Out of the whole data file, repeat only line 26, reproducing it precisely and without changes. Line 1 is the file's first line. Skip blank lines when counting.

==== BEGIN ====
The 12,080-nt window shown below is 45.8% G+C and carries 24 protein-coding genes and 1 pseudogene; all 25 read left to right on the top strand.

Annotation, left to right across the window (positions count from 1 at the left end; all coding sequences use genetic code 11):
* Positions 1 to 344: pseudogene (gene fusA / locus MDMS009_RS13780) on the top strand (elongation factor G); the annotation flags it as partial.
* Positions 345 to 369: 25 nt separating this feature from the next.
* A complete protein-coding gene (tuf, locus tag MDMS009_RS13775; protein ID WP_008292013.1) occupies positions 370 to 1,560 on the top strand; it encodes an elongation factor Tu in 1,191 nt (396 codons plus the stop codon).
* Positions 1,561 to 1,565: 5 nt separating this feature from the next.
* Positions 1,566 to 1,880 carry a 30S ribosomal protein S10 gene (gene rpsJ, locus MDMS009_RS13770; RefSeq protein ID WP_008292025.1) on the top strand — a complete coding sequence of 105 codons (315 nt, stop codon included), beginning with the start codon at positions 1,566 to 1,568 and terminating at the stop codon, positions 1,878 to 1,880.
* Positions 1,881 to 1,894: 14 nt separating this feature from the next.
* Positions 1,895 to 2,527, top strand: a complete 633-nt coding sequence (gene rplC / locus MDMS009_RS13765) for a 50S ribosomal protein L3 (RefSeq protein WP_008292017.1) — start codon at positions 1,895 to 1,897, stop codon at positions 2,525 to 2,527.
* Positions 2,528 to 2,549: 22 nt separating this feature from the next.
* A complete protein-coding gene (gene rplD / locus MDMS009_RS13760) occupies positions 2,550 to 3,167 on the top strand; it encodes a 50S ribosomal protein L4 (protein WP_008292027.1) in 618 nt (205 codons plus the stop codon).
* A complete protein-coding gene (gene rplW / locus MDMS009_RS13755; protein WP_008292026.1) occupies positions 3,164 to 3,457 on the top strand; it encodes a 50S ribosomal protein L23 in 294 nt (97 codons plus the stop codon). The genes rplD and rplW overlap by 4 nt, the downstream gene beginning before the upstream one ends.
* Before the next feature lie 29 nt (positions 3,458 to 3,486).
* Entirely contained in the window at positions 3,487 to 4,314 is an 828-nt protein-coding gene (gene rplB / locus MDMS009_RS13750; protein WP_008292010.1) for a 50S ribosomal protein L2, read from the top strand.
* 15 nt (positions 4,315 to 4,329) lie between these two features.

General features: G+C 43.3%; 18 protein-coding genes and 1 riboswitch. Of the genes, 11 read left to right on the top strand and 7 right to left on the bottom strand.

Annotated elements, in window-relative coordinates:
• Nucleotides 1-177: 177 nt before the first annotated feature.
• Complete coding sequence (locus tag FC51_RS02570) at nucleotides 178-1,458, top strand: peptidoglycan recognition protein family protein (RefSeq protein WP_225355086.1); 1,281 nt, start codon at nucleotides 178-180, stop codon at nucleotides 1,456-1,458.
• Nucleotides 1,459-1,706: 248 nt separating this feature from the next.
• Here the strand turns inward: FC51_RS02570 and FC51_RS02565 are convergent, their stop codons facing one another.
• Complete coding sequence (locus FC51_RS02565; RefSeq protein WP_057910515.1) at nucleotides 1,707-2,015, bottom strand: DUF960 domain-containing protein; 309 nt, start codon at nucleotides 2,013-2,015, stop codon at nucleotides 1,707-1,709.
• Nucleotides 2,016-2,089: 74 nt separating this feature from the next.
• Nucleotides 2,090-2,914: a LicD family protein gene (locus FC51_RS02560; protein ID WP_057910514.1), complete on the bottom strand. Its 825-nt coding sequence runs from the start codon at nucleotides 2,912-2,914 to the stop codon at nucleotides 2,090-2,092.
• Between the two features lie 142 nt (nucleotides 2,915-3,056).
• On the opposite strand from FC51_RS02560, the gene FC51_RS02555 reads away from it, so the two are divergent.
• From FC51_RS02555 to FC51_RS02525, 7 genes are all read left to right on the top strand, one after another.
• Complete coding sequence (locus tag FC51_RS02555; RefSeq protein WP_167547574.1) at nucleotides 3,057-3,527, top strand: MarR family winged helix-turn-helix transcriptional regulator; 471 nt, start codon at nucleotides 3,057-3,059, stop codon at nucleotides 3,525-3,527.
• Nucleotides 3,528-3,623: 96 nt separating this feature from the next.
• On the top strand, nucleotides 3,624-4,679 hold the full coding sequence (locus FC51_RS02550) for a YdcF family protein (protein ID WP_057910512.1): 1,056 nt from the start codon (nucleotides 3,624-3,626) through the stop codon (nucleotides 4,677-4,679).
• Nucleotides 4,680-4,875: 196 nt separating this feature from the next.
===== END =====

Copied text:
• On the opposite strand from FC51_RS02560, the gene FC51_RS02555 reads away from it, so the two are divergent.